Spirituality in Business: New Era, or Pop Fad?

Paul Gibbons on spirituality at work

In 1999, I published extensively on spirituality in business (spirituality at work) and featured in an article in the UK Independent.

The Worker Within by Kate Hilpern
Yoga, t’ai chi, even poetry – soul and spirituality have arrived at the office.

Last summer, you may remember, Glenn Hoddle attempted to improve England’s chances in the World Cup through the enlistment of a faith healer. Meanwhile, Prue Leith, businesswoman of 1998, used a spiritual counsellor to map out her career.
Modern-day logic, it is predicted, is set to have even more serious opposition this year with managements throughout the country attempting to let some “soul” into the workplace. Consider the fast rise up the charts of books such as Jesus and Leadership, The Executive Mystic and The Enlightened Management – and the increasingly popular website www.spiritatwork.com. Consider, too, the fact that stress-busters, yoga teachers and Feng Shui consultants are becoming regular employees of many multinational organisations. Indeed for graduates, this emphasis on the “spiritual” nature of work is almost certain to become a fundamental issue as experts predict it will become the biggest management fad of the next few years.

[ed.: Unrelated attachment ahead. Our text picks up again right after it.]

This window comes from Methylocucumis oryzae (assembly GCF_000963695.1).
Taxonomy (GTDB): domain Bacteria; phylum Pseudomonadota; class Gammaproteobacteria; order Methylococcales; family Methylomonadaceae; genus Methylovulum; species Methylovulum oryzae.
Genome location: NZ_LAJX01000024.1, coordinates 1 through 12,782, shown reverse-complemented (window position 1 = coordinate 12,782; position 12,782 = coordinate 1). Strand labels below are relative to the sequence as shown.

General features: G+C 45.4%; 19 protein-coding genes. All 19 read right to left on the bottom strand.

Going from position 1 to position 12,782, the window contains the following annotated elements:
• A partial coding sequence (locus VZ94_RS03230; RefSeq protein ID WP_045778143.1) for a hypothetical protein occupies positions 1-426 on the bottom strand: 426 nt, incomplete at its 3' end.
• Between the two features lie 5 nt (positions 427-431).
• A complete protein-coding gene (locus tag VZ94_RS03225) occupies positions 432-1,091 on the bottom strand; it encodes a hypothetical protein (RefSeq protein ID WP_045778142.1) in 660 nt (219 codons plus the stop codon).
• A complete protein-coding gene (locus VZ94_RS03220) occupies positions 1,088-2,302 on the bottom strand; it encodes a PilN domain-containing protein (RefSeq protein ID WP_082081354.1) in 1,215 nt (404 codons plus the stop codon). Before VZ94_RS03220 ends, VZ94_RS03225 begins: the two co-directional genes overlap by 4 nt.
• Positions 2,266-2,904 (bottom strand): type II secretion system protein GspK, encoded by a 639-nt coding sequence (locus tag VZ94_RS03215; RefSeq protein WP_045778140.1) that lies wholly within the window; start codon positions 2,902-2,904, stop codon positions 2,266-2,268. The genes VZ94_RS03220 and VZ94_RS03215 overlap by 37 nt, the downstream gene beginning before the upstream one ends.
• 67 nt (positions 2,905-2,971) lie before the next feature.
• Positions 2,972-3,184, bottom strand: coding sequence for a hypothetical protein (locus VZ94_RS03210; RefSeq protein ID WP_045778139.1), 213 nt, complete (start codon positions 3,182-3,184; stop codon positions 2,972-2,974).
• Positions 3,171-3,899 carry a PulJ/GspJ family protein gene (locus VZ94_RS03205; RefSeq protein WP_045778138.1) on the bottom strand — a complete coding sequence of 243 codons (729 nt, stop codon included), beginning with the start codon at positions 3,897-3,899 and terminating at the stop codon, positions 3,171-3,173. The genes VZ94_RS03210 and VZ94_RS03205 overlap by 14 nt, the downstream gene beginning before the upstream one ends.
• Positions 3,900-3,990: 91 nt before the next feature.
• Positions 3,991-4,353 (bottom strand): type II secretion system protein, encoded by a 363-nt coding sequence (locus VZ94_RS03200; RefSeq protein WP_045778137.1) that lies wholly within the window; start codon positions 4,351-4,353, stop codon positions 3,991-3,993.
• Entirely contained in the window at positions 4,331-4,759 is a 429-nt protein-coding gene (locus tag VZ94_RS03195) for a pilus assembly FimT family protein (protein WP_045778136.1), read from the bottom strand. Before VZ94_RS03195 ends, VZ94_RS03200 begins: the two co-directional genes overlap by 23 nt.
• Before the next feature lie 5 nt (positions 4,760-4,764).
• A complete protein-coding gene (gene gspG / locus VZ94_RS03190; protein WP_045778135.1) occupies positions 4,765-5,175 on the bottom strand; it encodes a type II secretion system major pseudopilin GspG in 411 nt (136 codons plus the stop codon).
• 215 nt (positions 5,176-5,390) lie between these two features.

But she is quick to admit that even a decade ago, such an initiative would have been laughed at – a view which Paul Gibbons, PricewaterhouseCoopers’ management and leadership consultant, agrees with. “Such measures are still laughed at in much of the business world,” says Gibbons, whose MBA dissertation focuses on spirituality at work. “But what people seem to forget is that the objectives are only one step on from those used in team-building courses.”

Consequently, he says, he has to be very cautious of the type of language he uses. “If I went into an organisation and talked about `brotherly love’ or `being humble’, I’d get thrown out. Similarly, if I spoke about `spirituality’, people might assume I’d lost the plot. Rather, I have to use words like `teamwork’ and `creativity’ to get people’s attention – and then carefully move on to more involved issues.”

But, he predicts, all this is set to change. “Recently, I spoke to the chief executives of two of the most successful companies in the world – one based in Finland and the other one in California. Both mentioned the word `humility’ and one said the most important thing to him was the way the top team worked together `in a loving, caring way’. These are words which are pretty `ucky’ in the world of business – but perhaps not for very long.”

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